7 Comments

  1. I am typically pretty cynical but think the stimulus package is aimed at businesses like this. For smaller businesses, they will give you a loan equal to two and a half times payroll that will be forgiven if you use it only for payroll. I am not an expert but urge them to look into it and hope they can stick it out. Great restaurant and great people.

    • The loan is great if your staff can work from home. It is great that we will be able to pay our employees for the 8 weeks. Some of the funds will cover rents and utilities. The problem is if I need people to physically be at a place of business to get production up and running. It will get us to June but we will not have any money coming in for the work that can not be done. This work will start in June but how do we pay our employees at that point if you do not have the funds from the jobs that could not be accomplished in the last 10 weeks? The CARES act is a one time loan as of now and you can not apply for a second 8 weeks. they have already extended unemployment for an extra 13 weeks they should do the same for all of the small business.

  2. A pizzeria in Long Island City is doing the following:

    Show our local CoVID-19 heroes your love and appreciation by donating a pie for them. For every pie that is donated we will match it and send to a local hospital the next day. To place your donation simply click on the link below.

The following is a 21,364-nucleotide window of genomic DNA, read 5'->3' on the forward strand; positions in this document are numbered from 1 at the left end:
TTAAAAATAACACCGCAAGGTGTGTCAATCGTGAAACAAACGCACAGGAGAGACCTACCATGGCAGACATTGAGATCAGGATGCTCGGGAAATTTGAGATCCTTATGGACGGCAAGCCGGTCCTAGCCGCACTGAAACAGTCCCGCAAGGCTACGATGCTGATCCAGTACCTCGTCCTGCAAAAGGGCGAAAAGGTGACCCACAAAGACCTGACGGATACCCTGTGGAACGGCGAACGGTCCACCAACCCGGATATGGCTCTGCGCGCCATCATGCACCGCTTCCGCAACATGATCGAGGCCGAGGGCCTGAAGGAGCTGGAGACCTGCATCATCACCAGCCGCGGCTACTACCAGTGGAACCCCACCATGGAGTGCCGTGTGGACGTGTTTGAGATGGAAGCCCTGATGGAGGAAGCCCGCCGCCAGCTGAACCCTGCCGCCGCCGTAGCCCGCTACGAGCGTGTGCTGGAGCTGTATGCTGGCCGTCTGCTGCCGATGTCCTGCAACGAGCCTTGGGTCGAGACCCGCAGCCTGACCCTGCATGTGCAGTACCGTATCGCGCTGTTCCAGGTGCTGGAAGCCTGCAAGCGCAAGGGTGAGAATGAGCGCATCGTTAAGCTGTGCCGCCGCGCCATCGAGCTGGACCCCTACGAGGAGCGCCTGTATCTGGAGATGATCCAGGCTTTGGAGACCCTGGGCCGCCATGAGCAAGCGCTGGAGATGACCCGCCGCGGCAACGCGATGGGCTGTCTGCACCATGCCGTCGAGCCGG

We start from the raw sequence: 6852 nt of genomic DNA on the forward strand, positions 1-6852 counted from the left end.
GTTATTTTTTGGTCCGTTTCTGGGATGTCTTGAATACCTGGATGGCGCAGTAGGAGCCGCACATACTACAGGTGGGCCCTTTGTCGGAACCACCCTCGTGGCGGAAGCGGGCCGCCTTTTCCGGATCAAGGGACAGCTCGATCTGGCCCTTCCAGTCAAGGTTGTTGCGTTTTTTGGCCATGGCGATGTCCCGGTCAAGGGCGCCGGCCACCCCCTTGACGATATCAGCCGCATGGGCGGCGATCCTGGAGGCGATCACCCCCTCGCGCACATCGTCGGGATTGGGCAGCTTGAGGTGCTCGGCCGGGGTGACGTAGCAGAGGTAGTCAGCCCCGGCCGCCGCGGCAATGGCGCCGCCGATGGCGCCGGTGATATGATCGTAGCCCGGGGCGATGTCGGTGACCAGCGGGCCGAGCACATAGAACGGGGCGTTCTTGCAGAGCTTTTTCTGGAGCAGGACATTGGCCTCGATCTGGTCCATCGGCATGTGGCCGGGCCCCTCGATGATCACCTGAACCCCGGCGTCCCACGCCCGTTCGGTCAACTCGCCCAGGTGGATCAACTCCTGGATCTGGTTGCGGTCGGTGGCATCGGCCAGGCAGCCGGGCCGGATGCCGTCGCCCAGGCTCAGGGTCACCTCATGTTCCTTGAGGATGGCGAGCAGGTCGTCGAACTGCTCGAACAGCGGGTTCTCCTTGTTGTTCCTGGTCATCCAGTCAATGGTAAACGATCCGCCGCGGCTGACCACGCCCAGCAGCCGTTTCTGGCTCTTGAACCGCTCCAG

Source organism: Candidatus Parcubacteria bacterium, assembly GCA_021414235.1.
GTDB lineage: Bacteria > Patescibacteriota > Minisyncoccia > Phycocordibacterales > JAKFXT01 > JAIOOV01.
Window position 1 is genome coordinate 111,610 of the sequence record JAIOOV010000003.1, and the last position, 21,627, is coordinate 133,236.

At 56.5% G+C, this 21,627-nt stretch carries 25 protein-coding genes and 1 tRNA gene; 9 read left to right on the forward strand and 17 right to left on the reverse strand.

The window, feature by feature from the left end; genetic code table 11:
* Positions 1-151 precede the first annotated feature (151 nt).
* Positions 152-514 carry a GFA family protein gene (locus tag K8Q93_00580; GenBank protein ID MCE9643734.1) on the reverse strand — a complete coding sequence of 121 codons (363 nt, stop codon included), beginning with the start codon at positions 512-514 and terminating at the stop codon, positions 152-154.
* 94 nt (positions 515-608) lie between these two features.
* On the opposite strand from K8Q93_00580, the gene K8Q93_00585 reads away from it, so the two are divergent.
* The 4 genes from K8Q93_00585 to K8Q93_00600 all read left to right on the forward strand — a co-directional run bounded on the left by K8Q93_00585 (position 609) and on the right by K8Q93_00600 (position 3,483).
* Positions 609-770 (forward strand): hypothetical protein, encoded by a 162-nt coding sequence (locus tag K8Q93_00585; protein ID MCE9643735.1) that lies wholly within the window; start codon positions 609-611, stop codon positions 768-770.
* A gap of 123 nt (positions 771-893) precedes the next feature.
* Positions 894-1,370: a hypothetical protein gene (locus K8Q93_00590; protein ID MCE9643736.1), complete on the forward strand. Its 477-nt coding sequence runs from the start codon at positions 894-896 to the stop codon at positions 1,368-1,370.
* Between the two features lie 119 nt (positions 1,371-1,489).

Just a suggestion, perhaps Da Claudio could offer something like this for our local hospital. It would not only keep your employees busy, but would allow local folks to feel like we are helping in a small way.

    Either way, good luck and we look forward to seeing you again soon.

  3. Thanks for sharing this great story about the owners of Da Claudio – they are role models of resilience and compassion. I look to them for inspiration as we try to keep our small bakery operating until the relief package comes through. I’m ready to order a staff lunch delivery right now – thankful for my staff and for their delicious food.

  4. Claudia and Linda are two of the nicest people I’ve ever met. I’m proud to call them my friends. God bless 🙏🙏🙏

  5. Claudio, Linda and the whole crew at our beloved Da Claudio are in our thoughts and prayers. They are true community leaders and anchors and we and their other loyal friends and patrons will be there for them. Stay strong and positive for you are our bell weather. Much love.

Comment: